For instance, a cleric might be presented with a choice to kill an evildoer or merely capture them. If the cleric is heading down an arc where their ideal changes from “all life is precious” to “evil must be stopped at all costs” in their character arc is going to make very different choices in that situation depending on where they are on their arc.
Let’s figure out how we can use this info as a DM and where to put moral quandaries using a 9-point story structure. These are not an entire campaign, but you can use each point as a fixed point in the narrative; a story outline based on the characters’ arcs. Plenty of different stuff can happen between each point, but the points must happen to create a robust story.
Call to Action
The player is given an initial call to action. Essentially, a moral quandary disguised as a quest hook. Try to have a separate but related call to action for each player. Ideally, the players should refuse the call to action, as they haven’t been “changed” yet. If they play to their characters’ initial backgrounds and traits, they will refuse the call. You can even enforce this by loading your call with descriptions of how the character is feeling. “You are offended that someone would even offer something so morally reprehensible to you, despite the fact that you could use the money.”
A good-hearted rogue is starting a tragic fall arc and is offered a chance to make millions from some morally questionable actions involving an evil regime, but decides it is wrong. An innocent paladin starting a coming of age arc could be offered a chance to rise against an evil regime, but values their own safety. A studious apprentice wizard starting a corruption arc is offered power in exchange for service to an evil regime, but decides they can get power on their own.
Something happens to force the player to action, whether they are ready or not. Try to come up with an inciting incident that involves all of the players, not just one. The inciting incident can act as where the adventuring party finally meets.
The evil regime in the Call to Action ends up invading the players’ quiet suburb to enforce martial law. The players escape or fight back or else they and their loved ones die or are enslaved. The rogue decides to run from their debts by joining the party. The paladin has seen firsthand what the regime can do, and will now join the party to find someone else who can help them stop it. The wizard seeks out more power to stop the regime.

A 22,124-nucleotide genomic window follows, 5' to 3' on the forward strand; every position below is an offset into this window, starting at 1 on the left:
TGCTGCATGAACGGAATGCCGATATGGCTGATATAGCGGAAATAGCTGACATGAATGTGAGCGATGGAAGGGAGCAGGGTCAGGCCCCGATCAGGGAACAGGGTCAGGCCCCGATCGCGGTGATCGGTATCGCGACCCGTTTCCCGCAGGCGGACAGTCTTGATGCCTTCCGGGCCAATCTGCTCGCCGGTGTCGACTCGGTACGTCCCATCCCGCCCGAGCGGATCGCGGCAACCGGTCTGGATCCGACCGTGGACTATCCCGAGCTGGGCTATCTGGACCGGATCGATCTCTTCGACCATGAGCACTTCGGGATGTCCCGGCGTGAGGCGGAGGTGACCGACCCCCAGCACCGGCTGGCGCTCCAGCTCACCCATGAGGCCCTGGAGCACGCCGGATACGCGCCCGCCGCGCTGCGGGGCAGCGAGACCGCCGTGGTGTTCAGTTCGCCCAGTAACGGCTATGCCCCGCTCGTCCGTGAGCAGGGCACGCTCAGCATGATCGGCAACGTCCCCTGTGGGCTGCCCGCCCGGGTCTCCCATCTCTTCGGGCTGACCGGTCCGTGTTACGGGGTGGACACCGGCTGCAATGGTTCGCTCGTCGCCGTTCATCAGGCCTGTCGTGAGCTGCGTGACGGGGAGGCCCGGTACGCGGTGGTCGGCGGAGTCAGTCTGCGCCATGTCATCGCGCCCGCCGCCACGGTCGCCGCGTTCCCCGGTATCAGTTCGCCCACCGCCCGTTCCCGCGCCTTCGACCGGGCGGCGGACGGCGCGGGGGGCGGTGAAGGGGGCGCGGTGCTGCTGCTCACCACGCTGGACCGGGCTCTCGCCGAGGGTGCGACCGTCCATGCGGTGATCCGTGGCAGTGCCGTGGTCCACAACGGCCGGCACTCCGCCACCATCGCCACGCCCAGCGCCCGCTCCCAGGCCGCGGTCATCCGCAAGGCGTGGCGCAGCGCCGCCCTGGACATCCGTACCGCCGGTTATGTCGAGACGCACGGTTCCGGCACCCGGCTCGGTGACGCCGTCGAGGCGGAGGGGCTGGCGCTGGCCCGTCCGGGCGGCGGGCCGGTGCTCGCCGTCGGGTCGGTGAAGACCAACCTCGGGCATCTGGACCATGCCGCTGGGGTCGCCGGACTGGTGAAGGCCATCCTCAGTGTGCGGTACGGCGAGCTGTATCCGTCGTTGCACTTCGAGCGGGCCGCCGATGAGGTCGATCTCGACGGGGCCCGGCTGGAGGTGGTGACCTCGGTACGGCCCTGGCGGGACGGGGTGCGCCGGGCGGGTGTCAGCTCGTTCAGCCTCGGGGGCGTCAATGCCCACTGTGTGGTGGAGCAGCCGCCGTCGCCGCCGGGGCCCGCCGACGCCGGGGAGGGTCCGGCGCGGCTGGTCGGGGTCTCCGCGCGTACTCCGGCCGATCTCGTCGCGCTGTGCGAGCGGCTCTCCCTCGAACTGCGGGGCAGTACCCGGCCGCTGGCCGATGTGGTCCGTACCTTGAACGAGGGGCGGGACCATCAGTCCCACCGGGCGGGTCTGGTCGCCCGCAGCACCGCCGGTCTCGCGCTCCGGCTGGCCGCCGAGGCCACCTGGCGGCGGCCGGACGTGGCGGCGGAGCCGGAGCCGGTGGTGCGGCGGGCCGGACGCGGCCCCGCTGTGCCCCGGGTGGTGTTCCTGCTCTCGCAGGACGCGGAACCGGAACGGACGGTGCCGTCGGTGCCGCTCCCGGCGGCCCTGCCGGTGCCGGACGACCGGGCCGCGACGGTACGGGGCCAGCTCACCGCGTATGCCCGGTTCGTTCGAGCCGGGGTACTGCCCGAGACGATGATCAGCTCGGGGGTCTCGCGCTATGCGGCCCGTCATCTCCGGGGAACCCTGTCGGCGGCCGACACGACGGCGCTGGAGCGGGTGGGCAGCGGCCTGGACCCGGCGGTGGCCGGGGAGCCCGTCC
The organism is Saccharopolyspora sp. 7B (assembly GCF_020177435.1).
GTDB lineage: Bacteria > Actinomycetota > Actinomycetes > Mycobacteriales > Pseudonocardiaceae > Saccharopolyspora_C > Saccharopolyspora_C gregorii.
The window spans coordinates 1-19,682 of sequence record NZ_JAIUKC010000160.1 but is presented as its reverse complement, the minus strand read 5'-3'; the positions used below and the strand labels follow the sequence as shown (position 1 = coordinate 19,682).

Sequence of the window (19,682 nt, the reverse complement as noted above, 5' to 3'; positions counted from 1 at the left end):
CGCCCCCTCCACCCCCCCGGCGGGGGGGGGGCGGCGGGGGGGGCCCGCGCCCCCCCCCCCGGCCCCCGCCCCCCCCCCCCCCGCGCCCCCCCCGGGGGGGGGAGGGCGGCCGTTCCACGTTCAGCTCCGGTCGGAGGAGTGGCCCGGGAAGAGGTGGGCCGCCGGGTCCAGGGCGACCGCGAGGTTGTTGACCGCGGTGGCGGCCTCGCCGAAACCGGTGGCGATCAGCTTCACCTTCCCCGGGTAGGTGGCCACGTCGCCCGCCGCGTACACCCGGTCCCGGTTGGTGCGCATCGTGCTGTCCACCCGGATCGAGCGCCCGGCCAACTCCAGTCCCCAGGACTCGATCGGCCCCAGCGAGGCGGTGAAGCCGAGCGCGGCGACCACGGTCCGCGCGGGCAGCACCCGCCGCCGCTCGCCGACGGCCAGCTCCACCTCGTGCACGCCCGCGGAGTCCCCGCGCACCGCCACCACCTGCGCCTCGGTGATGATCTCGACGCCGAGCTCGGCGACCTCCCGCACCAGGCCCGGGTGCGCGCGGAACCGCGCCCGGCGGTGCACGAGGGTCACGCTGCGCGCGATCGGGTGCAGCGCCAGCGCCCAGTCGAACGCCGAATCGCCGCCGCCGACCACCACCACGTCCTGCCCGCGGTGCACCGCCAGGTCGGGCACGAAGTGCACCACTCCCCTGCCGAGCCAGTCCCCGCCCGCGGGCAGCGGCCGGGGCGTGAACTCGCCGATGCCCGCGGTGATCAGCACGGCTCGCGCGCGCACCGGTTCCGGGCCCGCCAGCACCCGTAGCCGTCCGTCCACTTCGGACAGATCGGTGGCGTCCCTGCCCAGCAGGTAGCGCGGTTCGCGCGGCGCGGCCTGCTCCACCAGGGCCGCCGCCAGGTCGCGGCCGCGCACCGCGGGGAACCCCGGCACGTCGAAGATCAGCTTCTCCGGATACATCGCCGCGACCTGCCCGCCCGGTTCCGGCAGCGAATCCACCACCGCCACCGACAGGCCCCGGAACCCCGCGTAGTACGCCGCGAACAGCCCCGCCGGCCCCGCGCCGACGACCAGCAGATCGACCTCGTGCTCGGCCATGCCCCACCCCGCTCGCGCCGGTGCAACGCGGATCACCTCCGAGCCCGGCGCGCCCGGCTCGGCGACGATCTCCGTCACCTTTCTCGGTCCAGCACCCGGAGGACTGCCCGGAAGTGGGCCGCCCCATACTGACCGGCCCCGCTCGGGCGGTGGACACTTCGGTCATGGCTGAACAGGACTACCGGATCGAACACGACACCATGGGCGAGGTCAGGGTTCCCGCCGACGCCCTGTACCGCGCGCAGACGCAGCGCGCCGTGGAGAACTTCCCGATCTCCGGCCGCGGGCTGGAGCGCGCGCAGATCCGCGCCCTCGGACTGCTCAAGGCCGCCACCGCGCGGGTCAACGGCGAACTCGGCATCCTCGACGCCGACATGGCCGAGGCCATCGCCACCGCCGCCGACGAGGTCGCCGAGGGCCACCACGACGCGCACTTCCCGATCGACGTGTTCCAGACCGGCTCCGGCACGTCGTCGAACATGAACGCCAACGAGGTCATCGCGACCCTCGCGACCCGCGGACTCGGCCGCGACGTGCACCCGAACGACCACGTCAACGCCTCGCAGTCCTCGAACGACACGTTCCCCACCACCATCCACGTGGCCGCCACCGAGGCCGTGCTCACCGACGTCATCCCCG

1st Plot Point
The players learn the first shreds of information about the overarching narrative of the campaign. After the inciting incident, some characters might not be convinced and want to turn back. This gives them a reason to continue onward together, as a team. There should be no turning back from the 1st plot point.
Players learn how this evil regime has been spreading across the kingdom. It still holds many mysteries, but its power is great and threatening. Its power is centered in a capital city, which the players now opt to travel to in order to find the things they currently desire.
1st Pinch Point
A pinch point is the first real display of power from the antagonist or opposing force. In D&D this should be actual combat, though it doesn’t have to be. As long as the players see firsthand what the antagonist can do to their characters, this part will add the tension/drama that it should. If you want to have a 1st Pinch Point for each character, then this display of force should directly target the player’s character arc and spark the desire to change through a moral quandary. It’s an awakening. Create tension by ending a session with this pinch point.
The players come across a thieves’ guild run by the evil regime. The rogue takes note of how rich, glamorous, and lawless the life of a criminal is to spark their tragic fall arc. The paladin realizes how deep the corruption of the world runs and sparks their coming of age arc as their innocence starts to fade. The wizard realizes how much resources the evil regime has, and wonders what sorts of power they had in mind for him sparking their corruption arc.
More info is revealed about the antagonist and the perception of the characters change. They have an epiphany and decide to continue onward through their arc. This can, and most likely will, happen at different times for each character and their varying arcs.
The players learn about the leader of the regime. They have been pushed to the breaking point by the regime’s forces. The rogue decides join the regime and start doing crime for the regime and acting as a double agent against the party. The paladin no longer cares about finding someone else to help them stop the regime, vowing to end it themselves. The wizard gets an unholy tome and decides to learn how to make a pact with the demon the regime mentioned to overpower the regime. They are all still heading to the capital, though now with severely divergent goals.
2nd Pinch Point
The antagonist reveals their full power and threatens the completion of the characters’ arcs. The entire party should, in general, be at their lowest moment and completely without hope. This should happen at the same time for everyone. Ideally, end a session with this pinch point to create a cliffhanger and highlight the hopelessness.